Building My Home
Do you ever think you would like to build your own home? It can be a very fulfilling but I can tell you from experience it’s definitely not for the faint of heart.
After buying, improving, and selling two 10 acre parcels of land in the late 1980’s, I bought a vacant lot in the town of Keswick closer to Markham where I lived at the time. I had no intention of building a house; I was just going to improve it, put up a fence, maybe a driveway and sell it. It was 1989 and house prices were climbing out of sight something like they are today and to add insult to injury our then Prime Minister Brian Mulroney was about to introduce the “General Sales Tax” (GST). The GST was a scary thing at the time and after a long talk with my almost fiancée Caroline, we decided that we should build a house together otherwise we may never be able to afford one.
One of the early challenges we faced was even if we knew exactly what we wanted to build we still needed someone to draw up working blueprints for us to submit for a building permit. I was shocked when I found out this would cost thousands of dollars even if we hired a 4th year architecture student. We solved that problem along with others we didn’t even know we had yet by signing up for the contracting program offered through a local lumber company (Beaver Lumber). They offered complete working blueprints along with a “how to manual” in exchange for agreeing to buy the materials from them. The manual included sample contracts that we would need to hire trades people to build the house.
The size of the house we could build was limited by the building “envelop” or footprint of the structure. The placement of the house on the lot must adhere to the required setbacks from property lines as designated by the municipality. The building we wanted to put on the lot didn’t fit the municipal guidelines, our lot was too shallow, so we had to apply for a “minor variance” and I had to appear before town council. Luckily they were very pro building and my application was approved.
Brian, one of the carpenters that we hired, introduced me to the idea of building with a preserved wood foundation. He came from Alberta where he had built hundreds he told me. Fortunately he was about to put a PWF foundation under an older home that he had just moved into, so I got to see one being built. I thought it was the cat’s meow and particularly liked the idea that my basement walls were going to have R28 insulation and we could finish the basement at the same time as the rest of the house.
We were ready to go July 14th, 1990, the excavator started to dig the hole for our new house! I was thrilled and petrified all at the same time; you see my parents had taken out a mortgage on their home to provide the funds for us to build. I had to deliver the goods! I was on the site every morning by 7:30 a.m. and it was my job to make sure the carpenters had all the material they needed that day and for the next day. This was before cell phones so I was lucky there was a pay phone at the end of our short street next to a convenience store. I made many calls to Beaver Lumber from that phone booth!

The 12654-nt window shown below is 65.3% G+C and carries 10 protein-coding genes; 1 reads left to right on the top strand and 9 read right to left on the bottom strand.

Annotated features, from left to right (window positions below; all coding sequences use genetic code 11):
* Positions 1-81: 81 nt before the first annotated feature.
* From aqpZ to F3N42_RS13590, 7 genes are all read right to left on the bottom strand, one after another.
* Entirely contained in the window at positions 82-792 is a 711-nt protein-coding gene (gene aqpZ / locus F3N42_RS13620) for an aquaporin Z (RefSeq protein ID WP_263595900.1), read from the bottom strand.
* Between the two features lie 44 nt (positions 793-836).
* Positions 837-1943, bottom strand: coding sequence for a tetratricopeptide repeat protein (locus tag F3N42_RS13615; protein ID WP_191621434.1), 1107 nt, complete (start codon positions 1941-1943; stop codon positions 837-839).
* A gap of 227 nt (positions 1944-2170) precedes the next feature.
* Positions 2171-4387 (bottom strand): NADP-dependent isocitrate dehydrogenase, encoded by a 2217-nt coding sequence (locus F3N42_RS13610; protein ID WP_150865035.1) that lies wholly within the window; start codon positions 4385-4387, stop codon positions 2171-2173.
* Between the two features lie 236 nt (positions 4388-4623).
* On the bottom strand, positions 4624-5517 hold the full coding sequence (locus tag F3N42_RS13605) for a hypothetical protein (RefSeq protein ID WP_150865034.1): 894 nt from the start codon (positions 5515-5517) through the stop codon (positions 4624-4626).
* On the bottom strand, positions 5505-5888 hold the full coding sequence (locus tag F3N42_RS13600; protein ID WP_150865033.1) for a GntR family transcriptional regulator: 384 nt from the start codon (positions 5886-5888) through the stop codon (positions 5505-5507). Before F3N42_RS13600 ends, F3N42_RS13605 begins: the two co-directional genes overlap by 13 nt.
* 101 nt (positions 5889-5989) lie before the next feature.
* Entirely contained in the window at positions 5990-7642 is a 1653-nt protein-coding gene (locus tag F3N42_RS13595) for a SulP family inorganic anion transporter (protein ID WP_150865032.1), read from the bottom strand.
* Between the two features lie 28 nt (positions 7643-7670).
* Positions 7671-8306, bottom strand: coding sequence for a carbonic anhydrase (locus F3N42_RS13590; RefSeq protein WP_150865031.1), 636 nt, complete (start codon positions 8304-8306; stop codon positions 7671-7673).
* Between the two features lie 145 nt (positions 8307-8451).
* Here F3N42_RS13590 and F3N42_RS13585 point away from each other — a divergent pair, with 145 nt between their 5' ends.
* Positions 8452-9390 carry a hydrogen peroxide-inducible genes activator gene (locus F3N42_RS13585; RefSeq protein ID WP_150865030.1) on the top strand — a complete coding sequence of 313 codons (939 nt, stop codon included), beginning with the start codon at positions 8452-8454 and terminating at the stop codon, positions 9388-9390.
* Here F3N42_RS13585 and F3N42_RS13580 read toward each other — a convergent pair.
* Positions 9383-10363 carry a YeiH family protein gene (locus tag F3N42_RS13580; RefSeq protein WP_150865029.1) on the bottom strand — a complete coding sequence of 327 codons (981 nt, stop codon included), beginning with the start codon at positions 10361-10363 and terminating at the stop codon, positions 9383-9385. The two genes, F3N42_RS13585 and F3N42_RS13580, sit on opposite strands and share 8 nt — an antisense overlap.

Our building site was less than 500 feet from the shore of Lake Simcoe and the name of our street was “Spring Road”, so it was no surprise when the hole was being dug I noticed water in the bottom, “Hmmm”. No problem the excavator said, we see it all the time, I’ll dig you a pit for a sump pump.” Whew”, thank goodness, I pictured us having a pool in our basement. The building proceeded as planned with my two carpenters a young apprentice and occasionally me such as when we were lifting the framed walls up to vertical on the 2nd floor. We only had one potential mishap during construction when Glen had the misfortune of having the bottom cord of a roof truss he was standing on break! Luckily he was able to jump to the floor of the ensuite bathroom instead of falling 2 stories to the ground.
The home was substantially completed on the outside by mid-September and now the inside work continued. I had to hire a heating contractor, a plumber, an electrician and a drywaller. It was quite amusing watching Tom the drywaller walking around on stilts doing the high work.
It was almost time for painting so I started requesting quotes. It was a big job because the basement was finished and needed painting as well. We called in an “English painter” for a quote (I think I liked his ad), he looked around and told us about the wonderful job he does and quoted us $12,000!!! We thanked him and after he left I turned to Caroline and said “I guess we’re in the painting business now”.
It took us over 2 months to paint all 3 levels; a primer coat and two finish coats and don’t forget the trim and staining an oak staircase! Finally we were done, I thought, so I applied to the town for an occupancy permit. That’s where they come and do their final inspection.
Everything was good except I didn’t have any steps going out of my back door. There I was in January out in the yard building a porch and steps out of left over construction wood. I moved into our new home in January of 1991 and Caroline joined me after we were married in September of 1992. We had a lot of compliments on the appearance of our home especially from children who told us how “pretty” it was. It had dove grey horizontal siding with white corner trim and a white wooden porch with columns on either side and had a very welcoming look to it.
We didn’t want to leave but the commuting became too much and in 2002 we moved to a new builder built home in the community of Berczy Village in Markham.
Following is a short Video of the building of our home